Carla D. Jones, associate professor of management in the College of Business Administration at Sam Houston State University, was named a 2021 Templeton Fellow with the Foreign Policy Research Institute in May. Her research, being conducted with two other professors through FPRI’s Africa Program, comes with a one-year, $10,000 grant to be split amongst the team.
Most of Jones’ work has been focused on leader influence within a corporation. However, more recently, she has taken an interest in how leadership influence from developed countries may shape outcomes for emerging countries.
“I think it enlightens us in a couple of ways,” Jones said. “On one hand, I’m looking at how outcomes are developed. On another side, I enjoy examining how to develop a team that can achieve better outcomes. By taking a broader scope, I gain the ability to examine a greater aspect of influence.”
FPRI’s Africa Program serves to enlighten the public about the continent of Africa, and the Templeton Fellowship is an opportunity for the institute to encourage and support research across topics they are interested in.
“Their belief is that if the general public is not informed, they will not encourage our lawmakers to do anything,” Jones said. “FPRI says we need a population better educated on Africa, and the Africa Program seeks to do that.”
Jones and her colleagues were already researching relationships between the US, China and Africa when they found the grant proposal opportunity through FPRI. Through the fellowship, Jones has the opportunity to apply her interests in leader influence to her work with the institute.
“Our research looks specifically at how the US and China might cooperate in their endeavors in the continent of Africa,” Jones said. “We examine different regions where either the US or China has already invested in African countries, what the outcome of that can be, and whether there is an opportunity for cooperation between the US and China.”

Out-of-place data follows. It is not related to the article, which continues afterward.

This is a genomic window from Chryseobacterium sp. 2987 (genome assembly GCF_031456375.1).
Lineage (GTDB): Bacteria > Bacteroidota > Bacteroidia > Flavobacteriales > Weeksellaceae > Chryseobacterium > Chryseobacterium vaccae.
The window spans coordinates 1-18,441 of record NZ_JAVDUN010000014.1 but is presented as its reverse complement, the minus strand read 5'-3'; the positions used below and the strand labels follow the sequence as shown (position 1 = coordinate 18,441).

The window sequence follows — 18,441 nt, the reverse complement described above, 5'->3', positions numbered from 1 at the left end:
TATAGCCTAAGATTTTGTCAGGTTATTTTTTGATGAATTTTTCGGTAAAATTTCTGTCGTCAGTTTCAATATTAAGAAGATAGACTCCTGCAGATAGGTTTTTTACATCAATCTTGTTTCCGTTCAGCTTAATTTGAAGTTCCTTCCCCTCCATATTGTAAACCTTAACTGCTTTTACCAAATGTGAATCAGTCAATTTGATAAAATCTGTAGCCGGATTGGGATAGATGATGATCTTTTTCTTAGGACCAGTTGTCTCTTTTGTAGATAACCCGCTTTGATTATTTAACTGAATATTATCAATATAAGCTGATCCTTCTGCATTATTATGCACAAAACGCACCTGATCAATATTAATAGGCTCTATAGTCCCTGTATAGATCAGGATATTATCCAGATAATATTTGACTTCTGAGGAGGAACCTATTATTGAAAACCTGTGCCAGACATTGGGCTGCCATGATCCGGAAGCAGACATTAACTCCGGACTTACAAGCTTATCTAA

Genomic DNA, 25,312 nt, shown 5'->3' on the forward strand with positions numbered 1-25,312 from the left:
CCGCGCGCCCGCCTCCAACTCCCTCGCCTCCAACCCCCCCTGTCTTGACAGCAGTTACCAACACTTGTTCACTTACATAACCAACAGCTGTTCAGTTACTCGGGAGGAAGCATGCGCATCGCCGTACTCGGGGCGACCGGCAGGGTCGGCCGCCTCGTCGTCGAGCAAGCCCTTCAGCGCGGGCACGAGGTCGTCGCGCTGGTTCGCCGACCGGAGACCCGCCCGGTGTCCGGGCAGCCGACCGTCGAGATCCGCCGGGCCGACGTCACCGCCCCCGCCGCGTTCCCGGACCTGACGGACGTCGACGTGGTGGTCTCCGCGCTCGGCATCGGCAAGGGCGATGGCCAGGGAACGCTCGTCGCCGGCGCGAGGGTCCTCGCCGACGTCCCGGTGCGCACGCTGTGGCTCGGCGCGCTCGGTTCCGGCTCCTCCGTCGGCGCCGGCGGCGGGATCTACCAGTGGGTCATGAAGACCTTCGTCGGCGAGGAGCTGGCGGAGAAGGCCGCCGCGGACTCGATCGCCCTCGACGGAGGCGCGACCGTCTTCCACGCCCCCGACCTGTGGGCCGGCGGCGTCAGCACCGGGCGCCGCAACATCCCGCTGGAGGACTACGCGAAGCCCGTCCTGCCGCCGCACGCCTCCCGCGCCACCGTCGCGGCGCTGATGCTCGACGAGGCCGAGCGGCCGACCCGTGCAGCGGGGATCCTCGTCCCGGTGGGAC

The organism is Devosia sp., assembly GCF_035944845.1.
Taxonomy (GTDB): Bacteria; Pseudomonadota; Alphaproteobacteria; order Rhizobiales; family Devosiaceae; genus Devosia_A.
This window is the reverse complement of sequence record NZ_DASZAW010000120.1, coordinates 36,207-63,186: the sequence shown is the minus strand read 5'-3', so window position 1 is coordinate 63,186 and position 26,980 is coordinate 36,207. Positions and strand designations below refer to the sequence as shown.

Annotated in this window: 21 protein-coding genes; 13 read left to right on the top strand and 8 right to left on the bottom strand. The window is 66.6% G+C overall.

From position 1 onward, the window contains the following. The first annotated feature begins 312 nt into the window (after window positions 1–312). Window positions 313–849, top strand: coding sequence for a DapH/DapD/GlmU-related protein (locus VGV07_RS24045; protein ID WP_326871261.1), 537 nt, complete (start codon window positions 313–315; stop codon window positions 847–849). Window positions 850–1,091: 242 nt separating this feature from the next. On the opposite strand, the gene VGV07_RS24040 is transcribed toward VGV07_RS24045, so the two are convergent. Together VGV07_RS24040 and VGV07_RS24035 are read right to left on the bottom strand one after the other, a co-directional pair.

Jones’ team will develop a public policy report and an op-ed during their fellowship that FPRI will promote and bring attention to. This allows her and her co-authors to dive deeper into the outcomes of their research and what they expect might happen going forward with China, the US and Africa.
“This stretches us to go one step further and say, ‘Now that we’ve completed this research, what are the potential outcomes and how might it actually impact what is done?’ Developing public policy documents is something new and exciting that we are not usually responsible for,” Jones said.
Not only does Jones see the value of research as it relates to corporations, countries and the general public, but she also sees how research benefits her students. As a first-generation college graduate seeking knowledge in a way that will make a difference around the world, Jones hopes to make an impact on her students the way her undergraduate professors did on her.
“Research helps us understand the environment that we work in better. The research that I do helps me to understand decision-making and how executives/leaders work together as a team,” Jones explained. “It also gives me the opportunity to bring new ideas into the classroom. At SHSU, I am able to help broaden students’ horizons and encourage them to do things they may not have considered previously.”